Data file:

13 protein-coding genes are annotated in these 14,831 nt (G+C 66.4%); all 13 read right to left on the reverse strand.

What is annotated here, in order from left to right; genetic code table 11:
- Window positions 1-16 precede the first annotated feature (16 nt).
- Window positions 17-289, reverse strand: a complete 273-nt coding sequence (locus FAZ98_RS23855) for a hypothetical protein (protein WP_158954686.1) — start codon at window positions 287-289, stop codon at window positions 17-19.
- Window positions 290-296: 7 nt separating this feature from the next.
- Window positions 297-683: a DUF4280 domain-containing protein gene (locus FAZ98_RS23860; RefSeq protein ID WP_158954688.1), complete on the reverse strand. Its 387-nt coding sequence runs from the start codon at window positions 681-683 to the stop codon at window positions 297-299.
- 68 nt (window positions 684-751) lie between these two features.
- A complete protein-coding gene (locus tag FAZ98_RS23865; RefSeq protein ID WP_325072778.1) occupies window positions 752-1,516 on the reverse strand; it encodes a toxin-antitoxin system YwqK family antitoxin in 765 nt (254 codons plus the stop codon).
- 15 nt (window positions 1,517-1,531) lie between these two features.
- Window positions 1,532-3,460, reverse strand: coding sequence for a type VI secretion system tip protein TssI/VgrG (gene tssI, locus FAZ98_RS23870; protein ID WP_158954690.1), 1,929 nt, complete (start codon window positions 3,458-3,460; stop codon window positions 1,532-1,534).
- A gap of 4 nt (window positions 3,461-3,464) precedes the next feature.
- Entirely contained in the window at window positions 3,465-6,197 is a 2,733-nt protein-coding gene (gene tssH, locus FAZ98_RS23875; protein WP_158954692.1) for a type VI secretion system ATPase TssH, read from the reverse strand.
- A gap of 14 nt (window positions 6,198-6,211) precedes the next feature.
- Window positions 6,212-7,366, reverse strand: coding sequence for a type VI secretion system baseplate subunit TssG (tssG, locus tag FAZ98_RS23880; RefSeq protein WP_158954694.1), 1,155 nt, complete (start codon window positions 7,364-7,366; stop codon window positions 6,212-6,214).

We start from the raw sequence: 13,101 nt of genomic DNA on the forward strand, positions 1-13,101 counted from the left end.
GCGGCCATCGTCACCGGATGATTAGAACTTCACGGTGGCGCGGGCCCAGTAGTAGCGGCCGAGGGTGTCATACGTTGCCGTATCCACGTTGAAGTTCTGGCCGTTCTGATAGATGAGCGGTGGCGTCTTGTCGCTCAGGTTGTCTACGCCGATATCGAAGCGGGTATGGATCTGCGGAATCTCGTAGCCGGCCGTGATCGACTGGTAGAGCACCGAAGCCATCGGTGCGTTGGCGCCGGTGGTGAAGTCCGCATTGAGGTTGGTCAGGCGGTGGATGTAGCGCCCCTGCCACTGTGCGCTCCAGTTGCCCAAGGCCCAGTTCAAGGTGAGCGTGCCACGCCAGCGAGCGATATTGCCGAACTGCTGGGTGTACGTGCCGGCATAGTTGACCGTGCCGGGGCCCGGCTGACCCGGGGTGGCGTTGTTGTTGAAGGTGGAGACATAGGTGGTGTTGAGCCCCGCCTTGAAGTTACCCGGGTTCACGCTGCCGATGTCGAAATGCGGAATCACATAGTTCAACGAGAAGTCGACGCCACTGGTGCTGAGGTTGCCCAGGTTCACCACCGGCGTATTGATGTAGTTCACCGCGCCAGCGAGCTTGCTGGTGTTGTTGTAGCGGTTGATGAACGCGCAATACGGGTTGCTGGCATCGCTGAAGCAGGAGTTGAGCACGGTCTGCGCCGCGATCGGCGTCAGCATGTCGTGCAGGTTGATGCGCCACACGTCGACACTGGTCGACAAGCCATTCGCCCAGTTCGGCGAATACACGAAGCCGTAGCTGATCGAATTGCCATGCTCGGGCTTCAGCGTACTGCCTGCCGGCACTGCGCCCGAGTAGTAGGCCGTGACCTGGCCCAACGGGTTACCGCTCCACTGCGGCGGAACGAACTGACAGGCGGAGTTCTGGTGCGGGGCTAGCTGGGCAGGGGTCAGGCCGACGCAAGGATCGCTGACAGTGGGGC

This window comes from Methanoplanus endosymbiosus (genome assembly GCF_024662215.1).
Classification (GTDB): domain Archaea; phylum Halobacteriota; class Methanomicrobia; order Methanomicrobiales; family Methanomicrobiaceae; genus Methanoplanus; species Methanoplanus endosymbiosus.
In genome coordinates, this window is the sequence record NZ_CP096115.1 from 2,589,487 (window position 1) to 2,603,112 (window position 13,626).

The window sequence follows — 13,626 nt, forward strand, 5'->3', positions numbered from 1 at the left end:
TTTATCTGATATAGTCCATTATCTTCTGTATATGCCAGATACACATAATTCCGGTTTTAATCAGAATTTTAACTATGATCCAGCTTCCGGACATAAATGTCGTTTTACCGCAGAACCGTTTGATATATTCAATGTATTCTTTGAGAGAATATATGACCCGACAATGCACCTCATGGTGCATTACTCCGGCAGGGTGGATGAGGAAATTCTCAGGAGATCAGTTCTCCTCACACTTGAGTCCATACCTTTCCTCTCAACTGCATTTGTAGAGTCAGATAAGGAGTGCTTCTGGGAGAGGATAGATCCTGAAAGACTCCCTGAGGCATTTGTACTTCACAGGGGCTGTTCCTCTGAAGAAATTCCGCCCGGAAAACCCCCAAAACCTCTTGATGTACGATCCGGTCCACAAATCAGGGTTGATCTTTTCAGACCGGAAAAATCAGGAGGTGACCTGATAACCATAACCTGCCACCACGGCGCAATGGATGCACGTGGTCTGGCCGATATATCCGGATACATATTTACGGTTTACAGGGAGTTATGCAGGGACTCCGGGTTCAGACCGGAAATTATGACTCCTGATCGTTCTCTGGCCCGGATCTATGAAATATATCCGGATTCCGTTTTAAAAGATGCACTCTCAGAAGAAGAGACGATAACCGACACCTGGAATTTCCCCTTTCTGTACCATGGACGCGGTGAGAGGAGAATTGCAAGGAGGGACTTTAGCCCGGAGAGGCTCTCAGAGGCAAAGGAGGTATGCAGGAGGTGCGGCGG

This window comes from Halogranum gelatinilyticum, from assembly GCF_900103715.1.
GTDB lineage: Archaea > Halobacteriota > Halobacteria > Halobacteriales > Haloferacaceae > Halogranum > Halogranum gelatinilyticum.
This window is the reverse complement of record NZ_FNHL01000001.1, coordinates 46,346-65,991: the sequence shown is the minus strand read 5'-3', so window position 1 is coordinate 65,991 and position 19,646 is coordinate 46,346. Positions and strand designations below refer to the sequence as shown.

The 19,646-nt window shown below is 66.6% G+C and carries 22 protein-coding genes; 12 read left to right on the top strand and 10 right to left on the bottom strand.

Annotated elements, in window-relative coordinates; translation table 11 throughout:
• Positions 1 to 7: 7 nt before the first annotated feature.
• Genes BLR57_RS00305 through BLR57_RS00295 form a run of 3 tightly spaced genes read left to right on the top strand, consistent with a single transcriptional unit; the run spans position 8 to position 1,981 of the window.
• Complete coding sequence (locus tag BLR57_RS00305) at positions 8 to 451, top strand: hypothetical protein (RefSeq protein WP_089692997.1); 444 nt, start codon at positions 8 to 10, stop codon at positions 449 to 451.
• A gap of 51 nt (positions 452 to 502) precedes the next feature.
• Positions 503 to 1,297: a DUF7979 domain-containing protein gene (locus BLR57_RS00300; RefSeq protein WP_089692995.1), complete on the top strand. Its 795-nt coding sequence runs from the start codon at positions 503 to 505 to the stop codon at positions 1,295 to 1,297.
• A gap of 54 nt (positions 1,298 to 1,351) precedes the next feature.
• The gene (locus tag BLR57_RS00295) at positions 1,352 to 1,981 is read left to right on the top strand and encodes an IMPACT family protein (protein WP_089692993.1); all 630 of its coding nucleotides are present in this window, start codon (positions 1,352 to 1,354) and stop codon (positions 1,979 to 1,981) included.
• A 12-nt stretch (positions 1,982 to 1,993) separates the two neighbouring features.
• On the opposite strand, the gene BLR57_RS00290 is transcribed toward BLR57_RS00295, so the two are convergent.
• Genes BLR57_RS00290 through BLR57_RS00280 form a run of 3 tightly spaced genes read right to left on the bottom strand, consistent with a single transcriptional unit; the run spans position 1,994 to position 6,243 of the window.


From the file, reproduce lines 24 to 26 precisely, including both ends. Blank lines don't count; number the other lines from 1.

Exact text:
This window is the reverse complement of record NZ_FNHL01000001.1, coordinates 46,346-65,991: the sequence shown is the minus strand read 5'-3', so window position 1 is coordinate 65,991 and position 19,646 is coordinate 46,346. Positions and strand designations below refer to the sequence as shown.

The 19,646-nt window shown below is 66.6% G+C and carries 22 protein-coding genes; 12 read left to right on the top strand and 10 right to left on the bottom strand.

Annotated elements, in window-relative coordinates; translation table 11 throughout: